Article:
Two weeks ago, world-famous web animator Monty Oum, who worked for an Austin-based production company called Rooster Teeth, passed away unexpectedly after suffering an allergic reaction during a routine medical procedure that left him in a coma. In response, his employer asked that anyone who was looking to pay tribute did so creatively – instead of simply sending flowers or gifts.Charlie Strong and the Texas Longhorns, who are also based in Austin, have obliged. The program put together a tribute ball signed by every player. Alan Abdine, director of business development at Rooster Teeth, thanked the Longhorns on Twitter.Huge thanks to Matt Sims and the @Longhorn_FB team from all of us at @RoosterTeeth for the #MontyOum tribute ball. pic.twitter.com/yXpwi8ngms— Alan Abdine (@abdine) February 17, 2015Very cool. Our thoughts and prayers go out to Oum’s family, friends and coworkers.
YouTube/Colin CowherdOn his show, FOX Sports 1’s Colin Cowherd has been going through the schedules of major college football programs and giving his early projections for the upcoming season. He likes Michigan and USC this fall, but when it comes to the Wisconsin Badgers, his breakdown is not nearly as encouraging.Cowherd’s four biggest factors that play into his prediction are:1. The loss of defensive coordinator Dave Aranda to LSU.2. The graduation of Joel Stave.3. Wisconsin’s schedule: “the toughest schedule I think I’ve seen in the Big Ten in years.”4. The defense is strong in the back, a bit weaker up front.Here is Cowherd’s full breakdown: That is a 6-6 season, with wins over Akron, Georgia State, Nebraska, Illinois, Purdue, and Minnesota, and losses to Alabama, Michigan State, Michigan, Ohio State, Iowa, and Northwestern. He’s not wrong about the schedule; the Badgers play the four best teams from the 2015 Big Ten season in a row from September 24 to October 22. Yikes.
COLUMBIA, S.C. — South Carolina regulators have a couple of billion-dollar decisions to make on Friday.The Public Service Commission will determine how much to cut rates for 737,000 South Carolina Electric & Gas customers who have already paid more than $2 billion for a pair of nuclear reactors abandoned during construction, and whether to approve a roughly $15 billion cash and stock bid from Virginia-based Dominion Energy to buy SCE&G’s parent company SCANA Corp.It’s a pivotal point in the unraveling of South Carolina’s nuclear debacle, which started in the summer of 2017 when privately-owned SCANA and its minority partner, state-owned Santee Cooper, gave up on the reactors they had spent a decade planning and building. The main contractor, Westinghouse, went bankrupt as it failed to make good on its promises of cheaper, easier construction methods. Projections of soaring electricity demand never materialized, thanks to energy efficiency and the advent of cheap natural gas.Commissioners have two important judgments on their agenda. First is whether SCE&G executives knew the project was failing and lied so that regulators would approve additional rate hikes to keep customers paying for it. Second is whether Dominion’s offer is good enough for ratepayers, or still leaves them on the hook for too much of the debt for the never-finished reactors.“Let me be blunt. You have a utility that bet the farm and lost. SCE&G poured $5 billion into a project and got nothing for it. By the end of this year, customers will have paid $2.2 billion for absolutely nothing — not a single watt of electricity,” said lawyer Scott Rubin, arguing on behalf of the AARP and its members — many of them consumers on fixed incomes — at the start of three weeks of hearings held by regulators in November.For most of the past 18 months, political leadership in South Carolina told SCE&G and Dominion they weren’t doing enough to ease the ratepayers’ burden. But now Attorney General Alan Wilson and House Speaker Jay Lucas are backing Dominion’s latest offer, which the state’s own consumer advocate and environmental and consumer groups says falls short.Dominion’s latest offer gets rid of the $1,000 rebate checks to SCE&G customers that dominated much of the merger discussion in 2018. Instead, Dominion wants to keep SCE&G rates at the same level set by legislators who passed a temporary 15 per cent rate cut earlier this year that knocks about $22 off the typical monthly bill. In 20 years, SCE&G customers would add $2.3 billion to the $2 billion they already paid for the mothballed project.Most of the consumer advocacy groups are still pushing for more. Watchdogs in the state’s Office of Regulatory Staff want about a 20 per cent rate cut, removing closer to $30 from monthly bills, and eliminating most of the extra charges for the reactors. Consumers and environmental groups want a bigger cut.Dominion Energy said a larger rate cut would force them to walk away from the SCE&G deal, although they made the same threat when lawmakers considered the temporary cut. When that passed, they altered their merger proposal.SCE&G said a significant rate cut without the extra money from the Dominion deal means bankruptcy, although utility executives testified before regulators they could not guarantee that is what they would do.Public Service Commission Chairman Randy Comer said the regulators’ hands remain tied by a law passed in 2007 that greatly reduced their ability to scrutinize rate hikes.The Base Load Review Act allowed the utility to get rate increases to essentially pay in advance for the reactors without risk to its shareholders, and sets a high bar to get that money back. There have been legal challenges, but the law is still in place.“For about the last year, we’ve been on the receiving end of a lot of criticism. Some by people looking for a good sound bite on TV or in the newspaper,” Comer said at the end of the November hearings. “We’ve been unable to respond.”On Friday, the commissioners get to speak as loudly as they want.Jeffrey Collins, The Associated Press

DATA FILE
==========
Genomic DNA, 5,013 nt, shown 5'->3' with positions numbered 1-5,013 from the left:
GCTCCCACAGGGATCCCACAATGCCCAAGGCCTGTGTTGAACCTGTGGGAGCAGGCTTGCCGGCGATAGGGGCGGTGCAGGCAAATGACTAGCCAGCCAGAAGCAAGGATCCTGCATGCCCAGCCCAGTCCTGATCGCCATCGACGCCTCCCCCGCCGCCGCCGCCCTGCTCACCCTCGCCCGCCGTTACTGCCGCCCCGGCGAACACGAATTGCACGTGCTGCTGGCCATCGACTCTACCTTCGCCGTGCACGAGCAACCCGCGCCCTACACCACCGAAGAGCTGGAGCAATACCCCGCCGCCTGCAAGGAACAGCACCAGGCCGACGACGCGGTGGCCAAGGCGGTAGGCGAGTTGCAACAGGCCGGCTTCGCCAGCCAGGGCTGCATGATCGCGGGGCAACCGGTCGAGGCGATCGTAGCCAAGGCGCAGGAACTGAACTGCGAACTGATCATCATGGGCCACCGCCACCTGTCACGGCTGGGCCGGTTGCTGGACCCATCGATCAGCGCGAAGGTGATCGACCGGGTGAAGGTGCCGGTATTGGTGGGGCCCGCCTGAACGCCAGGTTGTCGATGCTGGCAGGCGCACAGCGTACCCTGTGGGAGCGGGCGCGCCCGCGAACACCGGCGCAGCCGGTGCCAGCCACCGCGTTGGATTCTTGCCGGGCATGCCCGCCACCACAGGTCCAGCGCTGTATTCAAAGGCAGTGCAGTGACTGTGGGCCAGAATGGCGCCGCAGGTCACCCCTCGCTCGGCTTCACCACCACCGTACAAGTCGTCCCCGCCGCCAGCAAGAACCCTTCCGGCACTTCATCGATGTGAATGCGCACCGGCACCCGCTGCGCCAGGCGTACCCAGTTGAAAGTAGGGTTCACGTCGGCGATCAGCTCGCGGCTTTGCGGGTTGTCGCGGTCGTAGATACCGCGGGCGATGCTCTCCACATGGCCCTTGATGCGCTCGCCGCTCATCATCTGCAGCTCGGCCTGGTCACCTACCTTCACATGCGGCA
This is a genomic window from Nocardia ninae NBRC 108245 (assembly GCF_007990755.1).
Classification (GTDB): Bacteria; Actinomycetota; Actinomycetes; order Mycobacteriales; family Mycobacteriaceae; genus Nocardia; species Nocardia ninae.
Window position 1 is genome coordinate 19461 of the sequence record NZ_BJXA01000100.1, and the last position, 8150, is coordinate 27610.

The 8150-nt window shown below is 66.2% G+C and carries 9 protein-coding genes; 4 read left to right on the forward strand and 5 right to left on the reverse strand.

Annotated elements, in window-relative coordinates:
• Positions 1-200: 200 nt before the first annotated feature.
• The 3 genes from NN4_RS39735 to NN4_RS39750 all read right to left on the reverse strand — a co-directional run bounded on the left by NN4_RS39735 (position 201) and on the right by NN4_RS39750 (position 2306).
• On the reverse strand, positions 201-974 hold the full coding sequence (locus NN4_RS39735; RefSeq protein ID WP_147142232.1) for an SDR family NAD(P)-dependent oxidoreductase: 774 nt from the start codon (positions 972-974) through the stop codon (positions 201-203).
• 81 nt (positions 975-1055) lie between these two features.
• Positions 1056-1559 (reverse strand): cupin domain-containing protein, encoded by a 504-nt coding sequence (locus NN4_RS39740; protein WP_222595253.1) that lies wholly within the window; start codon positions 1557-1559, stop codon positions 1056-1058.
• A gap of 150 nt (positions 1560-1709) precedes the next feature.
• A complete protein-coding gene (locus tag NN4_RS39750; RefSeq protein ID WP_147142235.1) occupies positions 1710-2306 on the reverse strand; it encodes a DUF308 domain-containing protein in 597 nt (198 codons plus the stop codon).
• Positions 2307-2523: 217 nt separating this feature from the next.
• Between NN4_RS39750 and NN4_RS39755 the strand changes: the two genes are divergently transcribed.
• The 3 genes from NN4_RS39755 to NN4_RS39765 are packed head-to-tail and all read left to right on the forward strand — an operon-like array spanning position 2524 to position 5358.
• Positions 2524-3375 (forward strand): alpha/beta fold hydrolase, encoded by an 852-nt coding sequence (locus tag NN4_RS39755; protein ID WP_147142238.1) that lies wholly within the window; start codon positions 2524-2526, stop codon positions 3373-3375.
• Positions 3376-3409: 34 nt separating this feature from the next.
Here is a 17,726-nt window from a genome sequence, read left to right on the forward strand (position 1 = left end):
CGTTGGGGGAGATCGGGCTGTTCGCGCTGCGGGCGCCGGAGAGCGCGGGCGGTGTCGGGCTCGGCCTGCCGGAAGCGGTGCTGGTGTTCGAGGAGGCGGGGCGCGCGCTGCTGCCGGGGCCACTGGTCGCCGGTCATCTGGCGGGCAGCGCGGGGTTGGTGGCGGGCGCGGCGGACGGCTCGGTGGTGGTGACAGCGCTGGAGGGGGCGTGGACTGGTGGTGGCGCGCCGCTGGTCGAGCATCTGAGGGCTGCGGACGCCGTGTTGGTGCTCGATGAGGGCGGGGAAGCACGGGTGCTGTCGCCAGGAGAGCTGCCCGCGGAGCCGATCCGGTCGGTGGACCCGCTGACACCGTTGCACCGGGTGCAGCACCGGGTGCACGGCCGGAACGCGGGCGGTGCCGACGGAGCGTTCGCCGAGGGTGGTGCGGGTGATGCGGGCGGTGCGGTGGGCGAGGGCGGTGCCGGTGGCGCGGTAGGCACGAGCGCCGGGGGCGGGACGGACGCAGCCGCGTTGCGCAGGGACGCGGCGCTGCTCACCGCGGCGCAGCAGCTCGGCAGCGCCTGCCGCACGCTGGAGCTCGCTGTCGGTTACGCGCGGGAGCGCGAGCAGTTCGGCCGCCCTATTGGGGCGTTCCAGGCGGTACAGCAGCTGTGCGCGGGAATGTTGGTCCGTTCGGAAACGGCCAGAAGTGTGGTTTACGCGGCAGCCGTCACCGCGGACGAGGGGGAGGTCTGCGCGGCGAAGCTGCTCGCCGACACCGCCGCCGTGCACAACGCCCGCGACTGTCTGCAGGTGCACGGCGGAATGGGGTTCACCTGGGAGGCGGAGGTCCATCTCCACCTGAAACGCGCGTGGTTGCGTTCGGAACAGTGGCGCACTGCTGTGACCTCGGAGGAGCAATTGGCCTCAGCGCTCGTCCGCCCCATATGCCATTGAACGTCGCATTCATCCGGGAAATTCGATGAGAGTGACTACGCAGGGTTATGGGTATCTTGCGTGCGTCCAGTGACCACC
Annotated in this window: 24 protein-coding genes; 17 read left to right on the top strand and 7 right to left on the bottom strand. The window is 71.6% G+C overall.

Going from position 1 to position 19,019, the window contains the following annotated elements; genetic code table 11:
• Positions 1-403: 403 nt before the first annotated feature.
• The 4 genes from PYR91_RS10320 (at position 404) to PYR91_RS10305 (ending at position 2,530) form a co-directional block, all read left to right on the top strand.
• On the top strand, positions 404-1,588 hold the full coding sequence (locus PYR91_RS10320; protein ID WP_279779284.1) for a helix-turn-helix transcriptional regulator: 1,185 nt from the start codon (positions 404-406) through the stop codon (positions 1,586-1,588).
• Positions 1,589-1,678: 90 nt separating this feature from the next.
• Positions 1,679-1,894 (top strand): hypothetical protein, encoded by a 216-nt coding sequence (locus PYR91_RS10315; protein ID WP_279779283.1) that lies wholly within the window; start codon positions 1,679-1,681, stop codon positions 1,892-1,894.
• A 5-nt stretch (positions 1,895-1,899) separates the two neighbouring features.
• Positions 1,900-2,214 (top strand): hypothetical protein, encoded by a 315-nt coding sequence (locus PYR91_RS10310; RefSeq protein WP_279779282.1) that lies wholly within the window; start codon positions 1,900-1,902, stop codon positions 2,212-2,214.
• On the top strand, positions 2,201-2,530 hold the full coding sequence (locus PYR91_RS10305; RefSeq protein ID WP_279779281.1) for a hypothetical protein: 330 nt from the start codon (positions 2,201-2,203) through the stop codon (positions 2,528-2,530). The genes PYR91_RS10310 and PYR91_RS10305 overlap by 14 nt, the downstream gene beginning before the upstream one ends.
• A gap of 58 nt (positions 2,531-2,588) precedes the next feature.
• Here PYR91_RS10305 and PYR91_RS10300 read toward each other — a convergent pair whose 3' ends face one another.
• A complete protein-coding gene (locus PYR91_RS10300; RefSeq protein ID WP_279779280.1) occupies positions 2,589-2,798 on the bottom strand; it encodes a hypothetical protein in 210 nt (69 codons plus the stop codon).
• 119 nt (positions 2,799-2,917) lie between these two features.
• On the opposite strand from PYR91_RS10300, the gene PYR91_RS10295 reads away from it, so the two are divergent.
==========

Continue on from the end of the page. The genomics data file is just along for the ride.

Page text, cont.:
Over the next five years, the City has budgeted $256 million for capital projects.Joy says the City has a current debt capacity available of $76 million, with $14 million available for the debt servicing capacity.“What we have available to us is a $76 million that we could go into debt for which we wouldn’t want to do necessarily. The debt servicing capacity, that we have available to us is $14 million if we wanted to go into debenture to pay for something.”In 2019, the capital budget includes four-laning of 100 street up to Northern Lights College for $5.9 million, $5.5 million for renovations at Centennial Park, $2.8 million for the new RCMP building with more money budgeted for that project in 2020 and 2021. The list of projects in 2019 also includes a fire training centre for $1.5 million and sewage lift station upgrades worth $4 million.Joy says the new RCMP building’s funding will be covered by both the PRA and Municipal debentures if it will be a fully integrated building. He also adds that the lease payments from the RCMP will help cover the debentures.“A big one coming up, obviously, is the RCMP building and if it’s a fully integrated building, with the Provincial side and the Municipal side, will be financed with about 60 percent PRA money and 40 percent will have a debenture issued. The lease payments that we charge to the RCMP will match the debt servicing obligations of the debenture.” FORT ST. JOHN, B.C. – The City of Fort St. John presented Council with the draft capital budget for 2019-2023 at a recent Committee of the Whole Meeting.David Joy, General Manager of Corporate Services, presented Council with the draft capital budget.The capital budget covers longterm projects like roads, sidewalks, buildings and machinery. This budget is not funded by property taxes, but other revenue streams including the Peace River Agreement with the Province. Joy also said that the debenture will still have to go to a referendum by explaining to the public that the Provincial portion will not affect the tax rates.This meeting was the first of many public budget meetings that have been scheduled and served as an introduction to the 2019 Capital Budget. Further direction will be provided at future meetings.The deadline for the budget to be finalized is May 15, 2019, with City staff planning to have it finalized and approved by Council sometime in April.